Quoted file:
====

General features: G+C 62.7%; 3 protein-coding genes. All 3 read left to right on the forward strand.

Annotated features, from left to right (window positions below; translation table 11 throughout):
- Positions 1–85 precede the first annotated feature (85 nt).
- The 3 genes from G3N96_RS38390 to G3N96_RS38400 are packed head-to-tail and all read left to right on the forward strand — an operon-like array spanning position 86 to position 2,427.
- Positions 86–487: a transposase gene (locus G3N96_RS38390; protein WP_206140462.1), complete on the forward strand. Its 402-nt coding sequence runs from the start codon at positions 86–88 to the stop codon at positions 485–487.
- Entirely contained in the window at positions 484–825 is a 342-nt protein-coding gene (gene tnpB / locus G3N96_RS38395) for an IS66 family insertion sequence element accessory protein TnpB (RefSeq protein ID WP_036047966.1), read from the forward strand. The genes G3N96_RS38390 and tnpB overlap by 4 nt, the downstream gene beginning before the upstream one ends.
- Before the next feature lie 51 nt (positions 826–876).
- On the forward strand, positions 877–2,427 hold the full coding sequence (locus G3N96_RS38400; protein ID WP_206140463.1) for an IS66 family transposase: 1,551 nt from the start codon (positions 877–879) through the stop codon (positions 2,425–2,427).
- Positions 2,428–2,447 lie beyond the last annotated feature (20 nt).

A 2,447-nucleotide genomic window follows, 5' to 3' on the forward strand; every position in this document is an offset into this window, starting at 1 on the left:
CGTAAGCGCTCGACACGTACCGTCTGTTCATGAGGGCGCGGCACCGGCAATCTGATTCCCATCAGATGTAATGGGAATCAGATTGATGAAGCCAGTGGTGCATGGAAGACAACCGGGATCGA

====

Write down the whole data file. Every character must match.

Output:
General features: G+C 62.7%; 3 protein-coding genes. All 3 read left to right on the forward strand.

Annotated features, from left to right (window positions below; translation table 11 throughout):
- Positions 1–85 precede the first annotated feature (85 nt).
- The 3 genes from G3N96_RS38390 to G3N96_RS38400 are packed head-to-tail and all read left to right on the forward strand — an operon-like array spanning position 86 to position 2,427.
- Positions 86–487: a transposase gene (locus G3N96_RS38390; protein WP_206140462.1), complete on the forward strand. Its 402-nt coding sequence runs from the start codon at positions 86–88 to the stop codon at positions 485–487.
- Entirely contained in the window at positions 484–825 is a 342-nt protein-coding gene (gene tnpB / locus G3N96_RS38395) for an IS66 family insertion sequence element accessory protein TnpB (RefSeq protein ID WP_036047966.1), read from the forward strand. The genes G3N96_RS38390 and tnpB overlap by 4 nt, the downstream gene beginning before the upstream one ends.
- Before the next feature lie 51 nt (positions 826–876).
- On the forward strand, positions 877–2,427 hold the full coding sequence (locus G3N96_RS38400; protein ID WP_206140463.1) for an IS66 family transposase: 1,551 nt from the start codon (positions 877–879) through the stop codon (positions 2,425–2,427).
- Positions 2,428–2,447 lie beyond the last annotated feature (20 nt).

A 2,447-nucleotide genomic window follows, 5' to 3' on the forward strand; every position in this document is an offset into this window, starting at 1 on the left:
CGTAAGCGCTCGACACGTACCGTCTGTTCATGAGGGCGCGGCACCGGCAATCTGATTCCCATCAGATGTAATGGGAATCAGATTGATGAAGCCAGTGGTGCATGGAAGACAACCGGGATCGA